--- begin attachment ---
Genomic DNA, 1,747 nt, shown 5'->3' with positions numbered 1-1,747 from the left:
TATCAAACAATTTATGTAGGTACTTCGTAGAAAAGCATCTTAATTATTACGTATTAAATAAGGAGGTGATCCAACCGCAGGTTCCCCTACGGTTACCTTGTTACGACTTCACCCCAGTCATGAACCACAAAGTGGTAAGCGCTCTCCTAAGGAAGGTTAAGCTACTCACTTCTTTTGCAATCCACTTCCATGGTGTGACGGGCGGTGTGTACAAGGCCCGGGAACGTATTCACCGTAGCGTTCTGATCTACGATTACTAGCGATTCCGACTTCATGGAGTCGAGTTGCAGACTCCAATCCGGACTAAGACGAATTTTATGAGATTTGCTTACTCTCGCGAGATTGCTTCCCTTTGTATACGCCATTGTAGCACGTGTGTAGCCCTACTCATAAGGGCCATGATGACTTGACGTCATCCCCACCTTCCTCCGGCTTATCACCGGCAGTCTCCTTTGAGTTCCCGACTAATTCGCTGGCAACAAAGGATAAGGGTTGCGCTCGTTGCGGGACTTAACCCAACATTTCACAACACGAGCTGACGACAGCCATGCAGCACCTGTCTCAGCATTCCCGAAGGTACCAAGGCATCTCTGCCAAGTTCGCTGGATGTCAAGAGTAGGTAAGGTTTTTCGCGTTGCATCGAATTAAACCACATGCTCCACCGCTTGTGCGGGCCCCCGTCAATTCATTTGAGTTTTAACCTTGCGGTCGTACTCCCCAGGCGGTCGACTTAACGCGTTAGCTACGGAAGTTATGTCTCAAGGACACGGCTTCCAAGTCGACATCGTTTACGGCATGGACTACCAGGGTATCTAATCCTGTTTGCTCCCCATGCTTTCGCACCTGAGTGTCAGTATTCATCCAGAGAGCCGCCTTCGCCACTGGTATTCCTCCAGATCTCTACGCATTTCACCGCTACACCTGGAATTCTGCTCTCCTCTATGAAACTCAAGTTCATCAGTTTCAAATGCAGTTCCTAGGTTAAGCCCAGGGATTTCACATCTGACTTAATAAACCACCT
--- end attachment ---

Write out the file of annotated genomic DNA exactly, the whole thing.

Genomic DNA, 1,747 nt, shown 5'->3' with positions numbered 1-1,747 from the left:
TATCAAACAATTTATGTAGGTACTTCGTAGAAAAGCATCTTAATTATTACGTATTAAATAAGGAGGTGATCCAACCGCAGGTTCCCCTACGGTTACCTTGTTACGACTTCACCCCAGTCATGAACCACAAAGTGGTAAGCGCTCTCCTAAGGAAGGTTAAGCTACTCACTTCTTTTGCAATCCACTTCCATGGTGTGACGGGCGGTGTGTACAAGGCCCGGGAACGTATTCACCGTAGCGTTCTGATCTACGATTACTAGCGATTCCGACTTCATGGAGTCGAGTTGCAGACTCCAATCCGGACTAAGACGAATTTTATGAGATTTGCTTACTCTCGCGAGATTGCTTCCCTTTGTATACGCCATTGTAGCACGTGTGTAGCCCTACTCATAAGGGCCATGATGACTTGACGTCATCCCCACCTTCCTCCGGCTTATCACCGGCAGTCTCCTTTGAGTTCCCGACTAATTCGCTGGCAACAAAGGATAAGGGTTGCGCTCGTTGCGGGACTTAACCCAACATTTCACAACACGAGCTGACGACAGCCATGCAGCACCTGTCTCAGCATTCCCGAAGGTACCAAGGCATCTCTGCCAAGTTCGCTGGATGTCAAGAGTAGGTAAGGTTTTTCGCGTTGCATCGAATTAAACCACATGCTCCACCGCTTGTGCGGGCCCCCGTCAATTCATTTGAGTTTTAACCTTGCGGTCGTACTCCCCAGGCGGTCGACTTAACGCGTTAGCTACGGAAGTTATGTCTCAAGGACACGGCTTCCAAGTCGACATCGTTTACGGCATGGACTACCAGGGTATCTAATCCTGTTTGCTCCCCATGCTTTCGCACCTGAGTGTCAGTATTCATCCAGAGAGCCGCCTTCGCCACTGGTATTCCTCCAGATCTCTACGCATTTCACCGCTACACCTGGAATTCTGCTCTCCTCTATGAAACTCAAGTTCATCAGTTTCAAATGCAGTTCCTAGGTTAAGCCCAGGGATTTCACATCTGACTTAATAAACCACCT